Don’t let your language become roadkill

Day 4

Hi there! Lets get straight to it.

Bibliographic information:

Vanishing Voices : The extinction of the world’s languages
Nettle, Daniel

Oxford ; New York : Oxford University Press, c2000.

Call Number 417.7 NETTLE

Yoink!

Summary (Library website):

Few people know that nearly 100 native languages once spoken in what is now California are near extinction, or that most of Australia’s 250 aboriginal languages have vanished. In fact, at least half of the world’s languages may die out in the next century. What has happened to these voices? Should we be alarmed about the disappearance of linguistic diversity?

Reaction:

This book is pretty neat. I rarely meet a book that doesn’t have something to offer but this one’s got it in spades.  In the 1st few pages you get the stories of 3 different individuals who—upon passing—took their tribal language to their graves.  Ubykh.  A dead language once spoken in Turkey.  Catawba Sioux. A dead Native American language.  Wappo.  Also a dead Native American Language.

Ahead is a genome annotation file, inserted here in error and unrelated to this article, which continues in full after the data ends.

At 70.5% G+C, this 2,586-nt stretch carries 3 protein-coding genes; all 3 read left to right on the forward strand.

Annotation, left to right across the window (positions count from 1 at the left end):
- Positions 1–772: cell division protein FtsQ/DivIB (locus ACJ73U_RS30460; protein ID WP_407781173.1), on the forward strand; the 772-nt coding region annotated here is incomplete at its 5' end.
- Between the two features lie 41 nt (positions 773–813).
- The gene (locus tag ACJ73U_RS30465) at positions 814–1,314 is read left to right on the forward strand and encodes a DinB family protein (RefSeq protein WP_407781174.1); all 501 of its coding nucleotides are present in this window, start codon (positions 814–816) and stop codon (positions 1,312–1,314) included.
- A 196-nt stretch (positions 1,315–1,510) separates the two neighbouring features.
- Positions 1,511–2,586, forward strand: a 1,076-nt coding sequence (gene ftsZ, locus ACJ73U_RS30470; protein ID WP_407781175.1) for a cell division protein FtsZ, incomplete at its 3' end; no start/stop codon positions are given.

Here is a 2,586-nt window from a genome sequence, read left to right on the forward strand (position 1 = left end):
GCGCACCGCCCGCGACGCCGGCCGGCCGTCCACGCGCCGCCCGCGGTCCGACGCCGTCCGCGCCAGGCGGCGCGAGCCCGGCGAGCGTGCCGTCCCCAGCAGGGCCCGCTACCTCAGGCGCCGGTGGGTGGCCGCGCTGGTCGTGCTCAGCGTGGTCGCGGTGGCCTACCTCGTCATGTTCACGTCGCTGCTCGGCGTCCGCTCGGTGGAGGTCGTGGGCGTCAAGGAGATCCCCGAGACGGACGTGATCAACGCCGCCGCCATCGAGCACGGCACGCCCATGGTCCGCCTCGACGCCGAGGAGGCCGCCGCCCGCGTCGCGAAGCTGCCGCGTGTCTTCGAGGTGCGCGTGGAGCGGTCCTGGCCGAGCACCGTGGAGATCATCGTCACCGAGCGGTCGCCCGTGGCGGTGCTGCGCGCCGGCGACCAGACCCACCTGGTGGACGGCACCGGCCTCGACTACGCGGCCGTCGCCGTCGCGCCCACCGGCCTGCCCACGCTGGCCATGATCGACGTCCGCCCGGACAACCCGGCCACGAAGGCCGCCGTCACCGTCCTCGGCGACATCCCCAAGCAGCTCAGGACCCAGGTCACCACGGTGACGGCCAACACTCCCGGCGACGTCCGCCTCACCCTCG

The concept of benign neglect is discussed.  Essentially this concept is the focus of the argument that these languages just sort of died out voluntarily.  The crux of the argument of the naysayers is this: Languages die. Who cares? The authors do an excellent job of making you care, pointing out that the loss of languages also results in loss of “community structures which would have still had benefits” to the individuals.

Class dismissed! Oh! For extra credit, who wants to take a stab at the top 5 languages of the world (in terms of  number of speakers)?*

photo from U. of South Florida website

*Maybe the stats have a changed a little. This book was published in 2000.

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2 thoughts on “Don’t let your language become roadkill

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